I really like the output I get from the above combination but if I were to do it again today I would probably just buy a good scanner. Should be faster and a bit easier to get very similar output and I don't have to worry about the next time I set up a computer or re-install Windows and not having Lightroom working again.
08-23-2021, 01:55 PM   #10
Pentaxian




Join Date: Sep 2012
Location: NY
Photos: Gallery | Albums
Posts: 4,979
I used an Epson V700 (flatbed scanner) to scan negatives that I had (35 mm film). It did really well. I saved the files as TIF files. I used a 35 mm holder that came with the scanner.
08-23-2021, 04:04 PM   #11
Site Supporter
Site Supporter




Join Date: Feb 2019
Location: Sioux City, IA
Photos: Gallery
Posts: 928
QuoteOriginally posted by pres589 Quote
I copy my negatives with my K-5 II and a 105mm macro lens like described in your option B. The problem I have in recommending it to others is the software side of things; the best solution I've found is Negative Lab Pro plug-in with Lightroom 6. This works well but requires an existing copy of Lightroom 6; Negative Lab works with Lightroom CC but I don't want to move to subscription based software and I don't want to recommend it to others. The creator of Negative Lab has stated he has no interest (last I checked) to port his plug-in to some other platform.
RawTherapee and DarkTable both have negative processing capabilities. Snappiness has done some videos on YouTube about how he uses them along with his K-1 to digitize negatives. That said, having watched a number of videos comparing Negative Lab Pro to those options, NLP is definitely easier to use. I don’t get the aversion to the Adobe Photography plan. $9.99/mo gets you constant updates to fix bugs and add features. BTW, there is no product called Lightroom CC any more. You have Lightroom Classic, which is the ongoing evolution of Lightroom 6, and Lightroom, which is the less featured (No print module? WTF, Adobe?), cloud-based version. Scott Kelby tends to call it Lightroom Cloud, but he recently called it Lightroom for Children, and I think that is an even more accurate name.
08-23-2021, 04:08 PM   #12
UMC
Senior Member
UMC's Avatar

Join Date: Dec 2012
Location: Vienna
Photos: Gallery
Posts: 192
I have summarized my experience in digitizing (meanwhile 25k Slides) in these posts:
35mm negative scanner - PentaxForums.com
Slide and neg scanner.... - PentaxForums.com
Bottom line: If the majority of your material to scan is B&W, there is nothing wrong in chosing the camera method - apart from the dust issue. If you talk about color, go for the Epson V500/V550 line.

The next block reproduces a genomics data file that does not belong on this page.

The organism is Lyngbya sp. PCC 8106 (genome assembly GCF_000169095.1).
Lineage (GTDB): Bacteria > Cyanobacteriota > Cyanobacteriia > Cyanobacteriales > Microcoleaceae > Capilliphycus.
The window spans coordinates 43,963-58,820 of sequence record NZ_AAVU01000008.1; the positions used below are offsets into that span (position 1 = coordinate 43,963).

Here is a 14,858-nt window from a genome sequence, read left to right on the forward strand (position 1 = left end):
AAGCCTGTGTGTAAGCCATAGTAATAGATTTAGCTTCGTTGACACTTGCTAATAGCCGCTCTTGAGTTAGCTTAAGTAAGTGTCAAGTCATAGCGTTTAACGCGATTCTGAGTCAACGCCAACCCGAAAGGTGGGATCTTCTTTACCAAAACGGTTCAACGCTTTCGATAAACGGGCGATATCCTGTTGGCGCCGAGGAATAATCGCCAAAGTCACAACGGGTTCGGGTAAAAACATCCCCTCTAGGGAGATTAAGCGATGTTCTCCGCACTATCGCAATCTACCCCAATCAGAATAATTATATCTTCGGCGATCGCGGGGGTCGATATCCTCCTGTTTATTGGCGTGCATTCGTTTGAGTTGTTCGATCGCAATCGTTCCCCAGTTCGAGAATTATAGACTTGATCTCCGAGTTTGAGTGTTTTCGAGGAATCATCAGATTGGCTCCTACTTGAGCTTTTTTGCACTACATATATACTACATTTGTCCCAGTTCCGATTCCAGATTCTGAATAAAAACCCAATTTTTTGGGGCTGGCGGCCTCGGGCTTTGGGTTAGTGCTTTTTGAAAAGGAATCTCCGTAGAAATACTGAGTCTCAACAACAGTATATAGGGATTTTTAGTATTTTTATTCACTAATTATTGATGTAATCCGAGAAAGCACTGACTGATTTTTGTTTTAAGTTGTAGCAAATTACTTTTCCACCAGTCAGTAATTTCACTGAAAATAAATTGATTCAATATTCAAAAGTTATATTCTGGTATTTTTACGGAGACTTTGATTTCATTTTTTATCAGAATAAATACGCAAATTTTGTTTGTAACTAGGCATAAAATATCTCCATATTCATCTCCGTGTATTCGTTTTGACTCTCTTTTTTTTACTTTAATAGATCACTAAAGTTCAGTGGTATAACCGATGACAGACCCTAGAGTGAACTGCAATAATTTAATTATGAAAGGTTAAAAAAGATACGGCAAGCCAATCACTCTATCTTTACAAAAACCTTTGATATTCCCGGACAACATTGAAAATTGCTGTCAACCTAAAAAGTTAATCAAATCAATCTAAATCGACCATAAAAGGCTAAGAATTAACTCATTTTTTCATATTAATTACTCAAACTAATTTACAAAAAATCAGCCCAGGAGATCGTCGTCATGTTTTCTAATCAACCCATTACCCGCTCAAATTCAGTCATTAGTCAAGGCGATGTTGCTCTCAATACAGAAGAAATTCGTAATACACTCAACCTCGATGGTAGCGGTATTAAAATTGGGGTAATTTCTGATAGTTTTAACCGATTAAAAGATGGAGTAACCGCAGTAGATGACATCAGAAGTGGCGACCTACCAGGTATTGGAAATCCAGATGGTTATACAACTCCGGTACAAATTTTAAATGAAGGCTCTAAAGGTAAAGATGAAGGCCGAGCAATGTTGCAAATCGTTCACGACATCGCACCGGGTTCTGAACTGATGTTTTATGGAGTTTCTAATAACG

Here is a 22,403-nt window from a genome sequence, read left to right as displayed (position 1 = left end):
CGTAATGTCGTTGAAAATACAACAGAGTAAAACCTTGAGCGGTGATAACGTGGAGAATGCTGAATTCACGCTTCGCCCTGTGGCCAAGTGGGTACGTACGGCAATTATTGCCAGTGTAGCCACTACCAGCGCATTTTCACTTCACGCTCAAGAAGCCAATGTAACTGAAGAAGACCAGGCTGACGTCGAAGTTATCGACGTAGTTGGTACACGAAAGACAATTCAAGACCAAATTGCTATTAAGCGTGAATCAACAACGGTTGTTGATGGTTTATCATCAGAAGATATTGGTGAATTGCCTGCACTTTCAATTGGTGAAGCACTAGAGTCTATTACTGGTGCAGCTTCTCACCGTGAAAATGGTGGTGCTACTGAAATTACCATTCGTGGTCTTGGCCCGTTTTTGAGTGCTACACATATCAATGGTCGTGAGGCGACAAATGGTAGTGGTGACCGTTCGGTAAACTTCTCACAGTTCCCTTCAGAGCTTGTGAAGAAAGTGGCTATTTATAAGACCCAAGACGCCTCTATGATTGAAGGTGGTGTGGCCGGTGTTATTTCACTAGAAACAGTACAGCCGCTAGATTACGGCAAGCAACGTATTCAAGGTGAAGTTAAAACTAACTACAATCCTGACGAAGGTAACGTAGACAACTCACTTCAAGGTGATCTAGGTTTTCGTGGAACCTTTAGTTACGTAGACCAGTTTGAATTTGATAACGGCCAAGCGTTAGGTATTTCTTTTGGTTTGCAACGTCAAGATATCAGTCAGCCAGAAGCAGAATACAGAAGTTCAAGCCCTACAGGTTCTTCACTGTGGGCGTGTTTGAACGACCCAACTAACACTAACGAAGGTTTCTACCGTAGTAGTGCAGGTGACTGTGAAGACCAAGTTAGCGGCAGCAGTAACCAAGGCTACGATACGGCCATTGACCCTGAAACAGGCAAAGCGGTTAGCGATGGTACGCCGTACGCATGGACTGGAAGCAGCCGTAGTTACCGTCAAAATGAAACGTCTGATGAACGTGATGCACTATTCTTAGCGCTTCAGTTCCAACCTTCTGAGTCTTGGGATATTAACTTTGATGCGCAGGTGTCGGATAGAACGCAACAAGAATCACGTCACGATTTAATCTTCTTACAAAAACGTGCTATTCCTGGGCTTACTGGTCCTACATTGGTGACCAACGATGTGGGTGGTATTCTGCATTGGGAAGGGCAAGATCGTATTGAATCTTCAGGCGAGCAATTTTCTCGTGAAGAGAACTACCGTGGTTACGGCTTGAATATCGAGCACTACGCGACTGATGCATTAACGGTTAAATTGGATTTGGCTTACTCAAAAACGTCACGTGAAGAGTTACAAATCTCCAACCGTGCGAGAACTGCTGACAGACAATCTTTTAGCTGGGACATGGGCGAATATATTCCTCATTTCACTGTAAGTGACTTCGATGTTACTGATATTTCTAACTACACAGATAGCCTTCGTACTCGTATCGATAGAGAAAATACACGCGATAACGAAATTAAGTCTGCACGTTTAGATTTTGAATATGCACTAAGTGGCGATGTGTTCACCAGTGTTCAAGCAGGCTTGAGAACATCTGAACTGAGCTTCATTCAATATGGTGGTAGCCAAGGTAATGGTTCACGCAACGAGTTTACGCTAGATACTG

08-23-2021, 05:24 PM   #13
Site Supporter
Site Supporter
pres589's Avatar

Join Date: Jan 2014
Location: Wichita, KS
Photos: Albums
Posts: 3,730
mtkeller, Adobe shows LR Classic as part of the cloud suite now. Not getting further into the weeds on this one as it really isn't inline with the rest of the thread.
08-24-2021, 01:31 AM   #14
Site Supporter
Site Supporter




Join Date: Apr 2009
Location: Ireland
Posts: 991
Original Poster
Thank you for all your kind advice, it is swinging me towards the DIY camera method, I shall wander off down to my garden shed and experiment.

Viking 42 struck a memory chord with regard to large prints, back in the early 60's I took a sheet of A1 size dyeline print paper, selotaped it to my bedroom wall and used a Gnome push pull slide projector to project a B & W neg onto it, took a long time but I did get a rather grainy image out of it. Downside - my mother was not pleased with the sellotape damage to the wall paper - you can't think of everything.

CD
08-24-2021, 03:45 AM   #15
Pentaxian
Jonathan Mac's Avatar

Join Date: Apr 2009
Location: Madrid, Spain
Posts: 8,355
Scanning with a DSLR will get you much sharper results but the colour will be completely wrong due to the orange mask. To correct that you'll need to be proficient in the use of a suitable software program. The one that is dedicated to doing that is Negative Lab Pro which is a Lightroom plug-in and costs around 100 €/$ on top of what Lightroom costs.
Reply

Bookmarks
  • Submit Thread to Facebook Facebook
  • Submit Thread to Twitter Twitter
  • Submit Thread to Digg Digg
Tags - Make this thread easier to find by adding keywords to it!
epson, film, lens, light, negatives, pentax, photography, prints, studio, table
Thread Tools Search this Thread
Search this Thread:

Advanced Search


Similar Threads
Thread Thread Starter Forum Replies Last Post
Alternative methods to de-yellow your lenses without the discontinued JANSJÖ Lamp tsoybeans Pentax Lens Articles 10 07-02-2021 08:07 AM
Methods for leatherette removal and preservation? Aaron28 Pentax Film SLR Discussion 7 05-09-2021 04:36 PM
Overview of digital camera colour detection methods dosdan Photographic Technique 3 10-09-2011 01:14 PM
Cleaning lens - your methods CRMassart Pentax SLR Lens Discussion 27 04-08-2010 04:36 PM
Need help with lens testing methods JohnBee Pentax SLR Lens Discussion 4 12-24-2009 09:29 AM



All times are GMT -7. The time now is 03:34 AM. | See also: NikonForums.com, CanonForums.com part of our network of photo forums!
  • Red (Default)
  • Green
  • Gray
  • Dark
  • Dark Yellow
  • Dark Blue
  • Old Red
  • Old Green
  • Old Gray
  • Dial-Up Style
Hello! It's great to see you back on the forum! Have you considered joining the community?
register
Creating a FREE ACCOUNT takes under a minute, removes ads, and lets you post! [Dismiss]
Top